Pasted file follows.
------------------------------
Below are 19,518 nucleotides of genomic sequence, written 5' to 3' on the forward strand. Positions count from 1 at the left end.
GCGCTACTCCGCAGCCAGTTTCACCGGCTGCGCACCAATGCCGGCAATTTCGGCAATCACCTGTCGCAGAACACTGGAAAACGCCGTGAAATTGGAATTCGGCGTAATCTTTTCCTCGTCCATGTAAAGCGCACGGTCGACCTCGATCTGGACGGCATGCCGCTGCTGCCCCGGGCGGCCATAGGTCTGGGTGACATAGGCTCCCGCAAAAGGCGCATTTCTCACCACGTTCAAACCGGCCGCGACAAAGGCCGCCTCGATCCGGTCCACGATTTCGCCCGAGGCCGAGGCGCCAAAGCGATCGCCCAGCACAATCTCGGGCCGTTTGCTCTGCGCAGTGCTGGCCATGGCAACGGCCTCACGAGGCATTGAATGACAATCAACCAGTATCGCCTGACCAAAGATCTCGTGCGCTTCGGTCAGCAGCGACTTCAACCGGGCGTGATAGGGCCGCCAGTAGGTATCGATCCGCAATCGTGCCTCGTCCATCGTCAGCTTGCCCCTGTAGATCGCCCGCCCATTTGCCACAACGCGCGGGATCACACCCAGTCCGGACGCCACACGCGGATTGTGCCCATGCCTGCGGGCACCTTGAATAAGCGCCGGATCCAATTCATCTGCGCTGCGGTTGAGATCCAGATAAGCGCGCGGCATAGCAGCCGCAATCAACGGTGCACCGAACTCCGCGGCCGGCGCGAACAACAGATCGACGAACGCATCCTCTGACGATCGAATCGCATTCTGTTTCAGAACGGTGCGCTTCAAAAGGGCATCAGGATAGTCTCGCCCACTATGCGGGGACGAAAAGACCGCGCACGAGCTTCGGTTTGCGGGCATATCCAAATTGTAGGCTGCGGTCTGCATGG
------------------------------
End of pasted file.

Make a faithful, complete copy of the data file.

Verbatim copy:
Below are 19,518 nucleotides of genomic sequence, written 5' to 3' on the forward strand. Positions count from 1 at the left end.
GCGCTACTCCGCAGCCAGTTTCACCGGCTGCGCACCAATGCCGGCAATTTCGGCAATCACCTGTCGCAGAACACTGGAAAACGCCGTGAAATTGGAATTCGGCGTAATCTTTTCCTCGTCCATGTAAAGCGCACGGTCGACCTCGATCTGGACGGCATGCCGCTGCTGCCCCGGGCGGCCATAGGTCTGGGTGACATAGGCTCCCGCAAAAGGCGCATTTCTCACCACGTTCAAACCGGCCGCGACAAAGGCCGCCTCGATCCGGTCCACGATTTCGCCCGAGGCCGAGGCGCCAAAGCGATCGCCCAGCACAATCTCGGGCCGTTTGCTCTGCGCAGTGCTGGCCATGGCAACGGCCTCACGAGGCATTGAATGACAATCAACCAGTATCGCCTGACCAAAGATCTCGTGCGCTTCGGTCAGCAGCGACTTCAACCGGGCGTGATAGGGCCGCCAGTAGGTATCGATCCGCAATCGTGCCTCGTCCATCGTCAGCTTGCCCCTGTAGATCGCCCGCCCATTTGCCACAACGCGCGGGATCACACCCAGTCCGGACGCCACACGCGGATTGTGCCCATGCCTGCGGGCACCTTGAATAAGCGCCGGATCCAATTCATCTGCGCTGCGGTTGAGATCCAGATAAGCGCGCGGCATAGCAGCCGCAATCAACGGTGCACCGAACTCCGCGGCCGGCGCGAACAACAGATCGACGAACGCATCCTCTGACGATCGAATCGCATTCTGTTTCAGAACGGTGCGCTTCAAAAGGGCATCAGGATAGTCTCGCCCACTATGCGGGGACGAAAAGACCGCGCACGAGCTTCGGTTTGCGGGCATATCCAAATTGTAGGCTGCGGTCTGCATGG